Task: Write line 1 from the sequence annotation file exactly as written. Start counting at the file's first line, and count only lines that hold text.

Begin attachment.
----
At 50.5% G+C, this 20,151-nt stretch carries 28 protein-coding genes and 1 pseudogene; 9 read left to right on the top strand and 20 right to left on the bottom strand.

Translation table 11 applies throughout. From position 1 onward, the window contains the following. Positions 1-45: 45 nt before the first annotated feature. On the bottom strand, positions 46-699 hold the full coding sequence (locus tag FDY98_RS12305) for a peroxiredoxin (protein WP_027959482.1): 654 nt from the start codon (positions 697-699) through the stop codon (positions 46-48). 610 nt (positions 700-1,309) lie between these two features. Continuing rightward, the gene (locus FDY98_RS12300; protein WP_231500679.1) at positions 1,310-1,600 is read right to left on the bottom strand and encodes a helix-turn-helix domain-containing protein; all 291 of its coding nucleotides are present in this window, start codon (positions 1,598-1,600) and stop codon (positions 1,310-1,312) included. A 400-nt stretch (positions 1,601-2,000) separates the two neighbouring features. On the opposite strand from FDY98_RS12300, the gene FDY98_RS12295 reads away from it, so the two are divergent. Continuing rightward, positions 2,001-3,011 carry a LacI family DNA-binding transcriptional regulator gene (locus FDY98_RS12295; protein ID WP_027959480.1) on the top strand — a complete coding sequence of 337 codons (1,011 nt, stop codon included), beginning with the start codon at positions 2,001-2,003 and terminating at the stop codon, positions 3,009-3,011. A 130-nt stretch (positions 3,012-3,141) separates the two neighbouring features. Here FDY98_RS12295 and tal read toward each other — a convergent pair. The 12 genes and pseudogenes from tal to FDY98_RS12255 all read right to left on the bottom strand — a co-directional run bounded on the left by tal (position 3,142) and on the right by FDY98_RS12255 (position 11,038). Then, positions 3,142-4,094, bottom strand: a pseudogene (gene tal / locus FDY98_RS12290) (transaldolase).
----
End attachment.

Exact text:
At 50.5% G+C, this 20,151-nt stretch carries 28 protein-coding genes and 1 pseudogene; 9 read left to right on the top strand and 20 right to left on the bottom strand.